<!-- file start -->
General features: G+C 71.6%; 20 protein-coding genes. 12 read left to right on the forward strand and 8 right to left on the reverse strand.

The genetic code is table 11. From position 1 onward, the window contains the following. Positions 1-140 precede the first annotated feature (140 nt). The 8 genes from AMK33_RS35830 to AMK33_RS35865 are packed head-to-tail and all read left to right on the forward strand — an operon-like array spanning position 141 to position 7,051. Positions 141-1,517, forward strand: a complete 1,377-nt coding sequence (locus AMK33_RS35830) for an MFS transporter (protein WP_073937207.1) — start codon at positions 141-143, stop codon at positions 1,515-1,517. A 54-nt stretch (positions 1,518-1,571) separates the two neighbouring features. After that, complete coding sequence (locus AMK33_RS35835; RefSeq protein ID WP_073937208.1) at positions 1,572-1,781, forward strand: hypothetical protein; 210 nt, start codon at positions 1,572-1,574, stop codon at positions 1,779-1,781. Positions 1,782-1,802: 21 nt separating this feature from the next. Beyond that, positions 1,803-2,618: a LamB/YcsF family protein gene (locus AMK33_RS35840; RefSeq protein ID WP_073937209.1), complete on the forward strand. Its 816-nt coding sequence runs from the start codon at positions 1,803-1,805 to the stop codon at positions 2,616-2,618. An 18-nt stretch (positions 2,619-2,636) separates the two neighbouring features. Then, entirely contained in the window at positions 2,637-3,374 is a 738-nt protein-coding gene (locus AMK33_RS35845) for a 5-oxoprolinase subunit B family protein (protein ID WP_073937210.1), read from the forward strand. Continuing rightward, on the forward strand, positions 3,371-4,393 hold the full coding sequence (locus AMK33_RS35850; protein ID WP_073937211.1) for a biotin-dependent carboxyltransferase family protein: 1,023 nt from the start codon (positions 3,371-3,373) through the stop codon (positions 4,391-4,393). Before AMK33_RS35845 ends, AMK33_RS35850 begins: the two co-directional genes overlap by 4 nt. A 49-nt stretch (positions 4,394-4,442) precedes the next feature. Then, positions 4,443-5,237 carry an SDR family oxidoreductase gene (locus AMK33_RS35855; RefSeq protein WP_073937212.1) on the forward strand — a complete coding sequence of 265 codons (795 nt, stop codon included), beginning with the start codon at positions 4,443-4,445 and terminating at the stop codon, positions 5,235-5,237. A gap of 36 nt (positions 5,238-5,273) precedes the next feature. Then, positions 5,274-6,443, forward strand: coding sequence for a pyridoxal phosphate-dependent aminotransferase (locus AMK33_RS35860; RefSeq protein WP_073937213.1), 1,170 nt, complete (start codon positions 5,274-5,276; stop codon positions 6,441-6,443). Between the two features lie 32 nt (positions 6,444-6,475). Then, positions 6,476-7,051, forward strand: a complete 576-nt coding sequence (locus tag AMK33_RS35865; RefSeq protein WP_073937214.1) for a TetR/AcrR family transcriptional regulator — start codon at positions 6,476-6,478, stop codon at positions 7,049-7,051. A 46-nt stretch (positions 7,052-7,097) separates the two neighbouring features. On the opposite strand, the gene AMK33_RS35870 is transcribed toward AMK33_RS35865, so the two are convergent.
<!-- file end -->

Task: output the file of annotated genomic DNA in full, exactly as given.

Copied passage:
General features: G+C 71.6%; 20 protein-coding genes. 12 read left to right on the forward strand and 8 right to left on the reverse strand.

The genetic code is table 11. From position 1 onward, the window contains the following. Positions 1-140 precede the first annotated feature (140 nt). The 8 genes from AMK33_RS35830 to AMK33_RS35865 are packed head-to-tail and all read left to right on the forward strand — an operon-like array spanning position 141 to position 7,051. Positions 141-1,517, forward strand: a complete 1,377-nt coding sequence (locus AMK33_RS35830) for an MFS transporter (protein WP_073937207.1) — start codon at positions 141-143, stop codon at positions 1,515-1,517. A 54-nt stretch (positions 1,518-1,571) separates the two neighbouring features. After that, complete coding sequence (locus AMK33_RS35835; RefSeq protein ID WP_073937208.1) at positions 1,572-1,781, forward strand: hypothetical protein; 210 nt, start codon at positions 1,572-1,574, stop codon at positions 1,779-1,781. Positions 1,782-1,802: 21 nt separating this feature from the next. Beyond that, positions 1,803-2,618: a LamB/YcsF family protein gene (locus AMK33_RS35840; RefSeq protein ID WP_073937209.1), complete on the forward strand. Its 816-nt coding sequence runs from the start codon at positions 1,803-1,805 to the stop codon at positions 2,616-2,618. An 18-nt stretch (positions 2,619-2,636) separates the two neighbouring features. Then, entirely contained in the window at positions 2,637-3,374 is a 738-nt protein-coding gene (locus AMK33_RS35845) for a 5-oxoprolinase subunit B family protein (protein ID WP_073937210.1), read from the forward strand. Continuing rightward, on the forward strand, positions 3,371-4,393 hold the full coding sequence (locus AMK33_RS35850; protein ID WP_073937211.1) for a biotin-dependent carboxyltransferase family protein: 1,023 nt from the start codon (positions 3,371-3,373) through the stop codon (positions 4,391-4,393). Before AMK33_RS35845 ends, AMK33_RS35850 begins: the two co-directional genes overlap by 4 nt. A 49-nt stretch (positions 4,394-4,442) precedes the next feature. Then, positions 4,443-5,237 carry an SDR family oxidoreductase gene (locus AMK33_RS35855; RefSeq protein WP_073937212.1) on the forward strand — a complete coding sequence of 265 codons (795 nt, stop codon included), beginning with the start codon at positions 4,443-4,445 and terminating at the stop codon, positions 5,235-5,237. A gap of 36 nt (positions 5,238-5,273) precedes the next feature. Then, positions 5,274-6,443, forward strand: coding sequence for a pyridoxal phosphate-dependent aminotransferase (locus AMK33_RS35860; RefSeq protein WP_073937213.1), 1,170 nt, complete (start codon positions 5,274-5,276; stop codon positions 6,441-6,443). Between the two features lie 32 nt (positions 6,444-6,475). Then, positions 6,476-7,051, forward strand: a complete 576-nt coding sequence (locus tag AMK33_RS35865; RefSeq protein WP_073937214.1) for a TetR/AcrR family transcriptional regulator — start codon at positions 6,476-6,478, stop codon at positions 7,049-7,051. A 46-nt stretch (positions 7,052-7,097) separates the two neighbouring features. On the opposite strand, the gene AMK33_RS35870 is transcribed toward AMK33_RS35865, so the two are convergent.